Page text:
Regulator circle - Vcc port

Thread Starter

doronraz

Joined Jun 7, 2022
6
Hi,
I am looking to use MP1495S regulator.
As you can see I have 7 ports, I confused by the Vcc port.
What voltage should I connect to it?
1654622246610.png
In some pages in the data sheet it say 5v and in some GND.
but, if I need to produce 5v by the regulator, how can I supply it too?
1654622541345.png 1654622563344.png

I hope I was understandable.
BTW, I am an apprentice in the field, so I will be happy if you have good guides / videos to help me practice in circuit design.
Thank you.
 

crutschow

Joined Mar 14, 2008
30,127
It's a little confusing since it's shown as an I/O pin, but Vcc is the internal 5V bias voltage.
It's not an input, so no external voltage is applied.

Use the circuit as shown in the bottom right of your post.
 
Last edited:

MisterBill2

Joined Jan 23, 2018
12,441
You must read and understand the applications information, which describes the operation, not just the connections. The other connections are not all "external input ports."
 

LowQCab

Joined Nov 6, 2012
2,182
Why are You using a Regulator with a bunch of extra features that You don't understand ?
Do You need these features ?,
if You don't, a simple 3-Terminal-Regulator will work just fine.
.
.
.
 

crutschow

Joined Mar 14, 2008
30,127
Why are You using a Regulator with a bunch of extra features that You don't understand ?
Do You need these features ?,
if You don't, a simple 3-Terminal-Regulator will work just fine.
The obvious reason to use it is, the MP1495S is a switching regulator with higher efficiency than a linear regulator.
 

Papabravo

Joined Feb 24, 2006
18,834
The obvious reason to use it is, the MP1495S is a switching regulator with higher efficiency than a linear regulator.
It is much easier to get it right the first time than it used to be, but you do have to read the datasheets and application notes with some care, or the firmament will rise up and smite thee.
 

MisterBill2

Joined Jan 23, 2018
12,441
It is much easier to get it right the first time than it used to be, but you do have to read the datasheets and application notes with some care, or the firmament will rise up and smite thee.
I already mentioned those application notes and the spec sheet in post #3. In addition to that, switcher regulators are a lot more critical relative to the arrangement of their connections, because they are more sensitive and also have a much higher frequency response.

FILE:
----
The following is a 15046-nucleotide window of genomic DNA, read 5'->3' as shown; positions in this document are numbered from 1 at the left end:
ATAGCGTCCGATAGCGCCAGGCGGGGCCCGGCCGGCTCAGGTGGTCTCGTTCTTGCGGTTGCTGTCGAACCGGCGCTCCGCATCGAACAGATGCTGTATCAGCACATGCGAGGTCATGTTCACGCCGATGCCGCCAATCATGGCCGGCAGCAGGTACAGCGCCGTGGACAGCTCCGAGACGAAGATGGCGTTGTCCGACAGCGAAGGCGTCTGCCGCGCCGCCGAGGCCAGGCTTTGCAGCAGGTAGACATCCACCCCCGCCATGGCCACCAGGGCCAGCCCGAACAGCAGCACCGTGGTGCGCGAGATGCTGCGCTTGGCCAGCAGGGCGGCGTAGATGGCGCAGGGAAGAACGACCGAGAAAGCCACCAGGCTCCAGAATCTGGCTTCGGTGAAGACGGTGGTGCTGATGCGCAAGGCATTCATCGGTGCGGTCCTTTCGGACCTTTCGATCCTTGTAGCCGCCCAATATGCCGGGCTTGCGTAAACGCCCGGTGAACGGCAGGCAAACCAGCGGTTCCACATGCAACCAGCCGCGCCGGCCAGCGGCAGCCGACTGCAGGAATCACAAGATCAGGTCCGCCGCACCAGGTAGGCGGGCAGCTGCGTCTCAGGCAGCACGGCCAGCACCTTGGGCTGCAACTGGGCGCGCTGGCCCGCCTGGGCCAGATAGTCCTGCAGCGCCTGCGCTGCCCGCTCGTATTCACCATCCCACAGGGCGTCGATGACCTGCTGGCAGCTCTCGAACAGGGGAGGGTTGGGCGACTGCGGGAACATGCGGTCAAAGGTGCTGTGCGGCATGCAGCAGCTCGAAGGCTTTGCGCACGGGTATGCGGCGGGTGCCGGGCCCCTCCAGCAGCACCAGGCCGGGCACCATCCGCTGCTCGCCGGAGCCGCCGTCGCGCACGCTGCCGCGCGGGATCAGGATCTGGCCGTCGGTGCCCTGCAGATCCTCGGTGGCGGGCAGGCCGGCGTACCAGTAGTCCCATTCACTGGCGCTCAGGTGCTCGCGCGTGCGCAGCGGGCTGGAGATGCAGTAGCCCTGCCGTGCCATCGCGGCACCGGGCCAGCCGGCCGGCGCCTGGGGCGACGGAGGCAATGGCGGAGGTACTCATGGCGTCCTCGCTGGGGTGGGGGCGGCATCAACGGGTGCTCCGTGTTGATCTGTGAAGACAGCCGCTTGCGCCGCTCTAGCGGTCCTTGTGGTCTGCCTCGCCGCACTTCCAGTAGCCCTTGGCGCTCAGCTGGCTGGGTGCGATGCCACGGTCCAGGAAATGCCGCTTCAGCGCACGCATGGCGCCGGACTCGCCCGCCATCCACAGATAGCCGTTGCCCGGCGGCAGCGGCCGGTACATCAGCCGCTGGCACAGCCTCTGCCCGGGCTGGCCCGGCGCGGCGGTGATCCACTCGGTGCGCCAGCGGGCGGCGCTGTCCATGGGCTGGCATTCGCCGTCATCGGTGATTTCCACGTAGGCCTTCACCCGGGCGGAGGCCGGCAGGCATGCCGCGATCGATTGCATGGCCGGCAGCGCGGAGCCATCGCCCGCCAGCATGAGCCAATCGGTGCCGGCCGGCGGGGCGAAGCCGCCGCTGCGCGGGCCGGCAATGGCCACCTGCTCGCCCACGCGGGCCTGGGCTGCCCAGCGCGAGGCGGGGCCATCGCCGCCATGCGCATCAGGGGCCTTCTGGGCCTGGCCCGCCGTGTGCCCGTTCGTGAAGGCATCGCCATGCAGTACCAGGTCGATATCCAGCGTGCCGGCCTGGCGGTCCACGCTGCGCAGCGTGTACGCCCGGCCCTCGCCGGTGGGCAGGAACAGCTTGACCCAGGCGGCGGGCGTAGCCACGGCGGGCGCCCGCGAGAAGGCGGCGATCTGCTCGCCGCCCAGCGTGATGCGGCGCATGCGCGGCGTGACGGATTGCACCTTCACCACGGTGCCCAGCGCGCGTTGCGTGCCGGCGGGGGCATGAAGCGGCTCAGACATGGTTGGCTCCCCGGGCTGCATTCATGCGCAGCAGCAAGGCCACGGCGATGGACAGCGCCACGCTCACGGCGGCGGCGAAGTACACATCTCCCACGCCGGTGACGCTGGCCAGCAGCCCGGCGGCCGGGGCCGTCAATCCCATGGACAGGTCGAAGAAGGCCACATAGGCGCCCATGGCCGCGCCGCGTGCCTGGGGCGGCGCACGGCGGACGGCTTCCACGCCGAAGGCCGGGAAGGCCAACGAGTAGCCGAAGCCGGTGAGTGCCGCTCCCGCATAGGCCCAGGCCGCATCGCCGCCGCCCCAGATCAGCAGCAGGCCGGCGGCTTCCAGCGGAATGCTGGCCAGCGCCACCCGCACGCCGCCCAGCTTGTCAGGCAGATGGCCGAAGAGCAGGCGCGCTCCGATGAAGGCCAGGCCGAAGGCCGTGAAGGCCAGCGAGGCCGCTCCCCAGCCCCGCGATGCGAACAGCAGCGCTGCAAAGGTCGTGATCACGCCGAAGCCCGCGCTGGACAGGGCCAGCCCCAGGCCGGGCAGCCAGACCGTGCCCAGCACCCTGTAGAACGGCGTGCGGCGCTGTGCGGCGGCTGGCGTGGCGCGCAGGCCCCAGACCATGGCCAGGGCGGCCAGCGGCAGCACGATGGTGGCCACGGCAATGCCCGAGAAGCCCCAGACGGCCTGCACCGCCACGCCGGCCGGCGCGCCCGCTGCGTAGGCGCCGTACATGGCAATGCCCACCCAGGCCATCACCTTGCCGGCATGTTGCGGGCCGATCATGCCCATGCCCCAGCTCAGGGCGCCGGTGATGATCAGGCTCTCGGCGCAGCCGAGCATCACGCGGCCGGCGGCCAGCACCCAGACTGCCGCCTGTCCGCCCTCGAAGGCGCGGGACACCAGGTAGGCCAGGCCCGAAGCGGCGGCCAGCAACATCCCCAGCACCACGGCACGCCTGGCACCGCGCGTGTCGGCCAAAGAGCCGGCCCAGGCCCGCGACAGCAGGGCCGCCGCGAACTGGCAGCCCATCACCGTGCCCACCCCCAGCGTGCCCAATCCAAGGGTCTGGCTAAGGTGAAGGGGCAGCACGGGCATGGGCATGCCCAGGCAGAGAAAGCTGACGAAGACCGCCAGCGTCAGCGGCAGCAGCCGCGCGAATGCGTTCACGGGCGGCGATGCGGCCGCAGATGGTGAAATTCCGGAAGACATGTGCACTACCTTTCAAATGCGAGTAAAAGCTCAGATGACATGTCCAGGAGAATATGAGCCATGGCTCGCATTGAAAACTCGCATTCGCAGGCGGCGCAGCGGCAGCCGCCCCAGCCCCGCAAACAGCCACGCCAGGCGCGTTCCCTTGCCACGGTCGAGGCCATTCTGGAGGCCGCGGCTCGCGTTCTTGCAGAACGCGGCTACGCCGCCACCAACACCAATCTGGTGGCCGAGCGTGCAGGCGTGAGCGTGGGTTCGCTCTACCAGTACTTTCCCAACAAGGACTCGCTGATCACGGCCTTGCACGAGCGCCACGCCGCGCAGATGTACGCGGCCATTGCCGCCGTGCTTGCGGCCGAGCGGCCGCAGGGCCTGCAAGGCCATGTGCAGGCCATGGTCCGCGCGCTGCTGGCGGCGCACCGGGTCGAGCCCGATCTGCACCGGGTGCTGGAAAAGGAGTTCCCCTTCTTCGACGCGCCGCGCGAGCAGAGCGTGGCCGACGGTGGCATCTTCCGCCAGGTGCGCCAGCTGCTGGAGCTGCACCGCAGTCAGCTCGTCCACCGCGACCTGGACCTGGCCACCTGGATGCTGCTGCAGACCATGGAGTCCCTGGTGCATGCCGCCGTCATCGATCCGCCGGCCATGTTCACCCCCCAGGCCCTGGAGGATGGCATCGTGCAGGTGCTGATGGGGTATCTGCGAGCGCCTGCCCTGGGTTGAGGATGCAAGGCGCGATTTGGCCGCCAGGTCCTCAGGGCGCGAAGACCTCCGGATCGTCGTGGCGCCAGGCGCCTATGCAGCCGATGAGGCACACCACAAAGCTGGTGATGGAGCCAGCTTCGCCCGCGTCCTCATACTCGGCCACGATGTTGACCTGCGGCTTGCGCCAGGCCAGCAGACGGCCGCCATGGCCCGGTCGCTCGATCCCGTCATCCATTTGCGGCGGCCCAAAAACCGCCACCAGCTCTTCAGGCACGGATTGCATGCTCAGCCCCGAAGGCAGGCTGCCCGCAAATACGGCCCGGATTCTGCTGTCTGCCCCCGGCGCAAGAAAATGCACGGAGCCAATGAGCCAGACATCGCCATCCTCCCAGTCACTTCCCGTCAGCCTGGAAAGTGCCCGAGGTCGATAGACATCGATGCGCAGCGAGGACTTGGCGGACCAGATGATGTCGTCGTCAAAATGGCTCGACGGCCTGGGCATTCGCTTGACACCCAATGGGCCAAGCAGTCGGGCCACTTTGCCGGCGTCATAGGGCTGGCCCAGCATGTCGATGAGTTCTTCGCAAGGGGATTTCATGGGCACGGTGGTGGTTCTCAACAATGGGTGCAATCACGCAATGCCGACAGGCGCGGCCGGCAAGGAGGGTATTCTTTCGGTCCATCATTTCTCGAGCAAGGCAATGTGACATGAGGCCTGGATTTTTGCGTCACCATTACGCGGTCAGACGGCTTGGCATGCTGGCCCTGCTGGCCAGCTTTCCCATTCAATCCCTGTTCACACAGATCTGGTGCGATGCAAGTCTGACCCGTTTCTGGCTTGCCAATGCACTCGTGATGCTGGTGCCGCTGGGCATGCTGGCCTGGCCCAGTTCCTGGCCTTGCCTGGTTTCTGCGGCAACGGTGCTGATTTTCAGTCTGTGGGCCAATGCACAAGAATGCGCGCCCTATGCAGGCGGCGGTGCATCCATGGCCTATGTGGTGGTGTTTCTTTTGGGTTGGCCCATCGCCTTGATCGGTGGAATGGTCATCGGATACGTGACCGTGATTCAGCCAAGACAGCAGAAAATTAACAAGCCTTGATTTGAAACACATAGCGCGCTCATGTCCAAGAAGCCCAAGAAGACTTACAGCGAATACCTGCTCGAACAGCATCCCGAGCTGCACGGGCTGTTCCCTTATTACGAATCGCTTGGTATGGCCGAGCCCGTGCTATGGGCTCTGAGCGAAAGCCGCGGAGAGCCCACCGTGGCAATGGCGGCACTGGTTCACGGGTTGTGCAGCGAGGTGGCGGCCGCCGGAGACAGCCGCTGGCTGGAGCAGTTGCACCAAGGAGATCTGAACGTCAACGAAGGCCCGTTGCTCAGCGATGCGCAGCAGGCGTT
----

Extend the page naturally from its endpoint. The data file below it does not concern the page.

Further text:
Thread Starter

doronraz

Joined Jun 7, 2022
6
It's a little confusing since it's shown as an I/O pin, but Vcc is the internal 5V bias voltage.
It's not an input, so no external voltage is applied.

Use the circuit as shown in the bottom right of your post.
Thank you very much!

You must read and understand the applications information, which describes the operation, not just the connections. The other connections are not all "external input ports."
I read it several time, its my first design, so there are some things that are not most clear to me.
Thanks you too.
 

MisterBill2

Joined Jan 23, 2018
12,441
Now that the wannabee poets are done, I am wondering how much current the TS wants the regulator to deliver, and is it at 5 volts. That is a guess, based on ????? Wit a switcher that uses external resistors the output voltage can be selected.

The Texas Instruments website has a lot of good information about exactly how to apply different switcher control chips, and that may be a very good place to look and learn. And possibly choose one of those that has the complete design and bill of materials and even a PCB layout. In addition they give good explanations as to why the parts are chosen.
 
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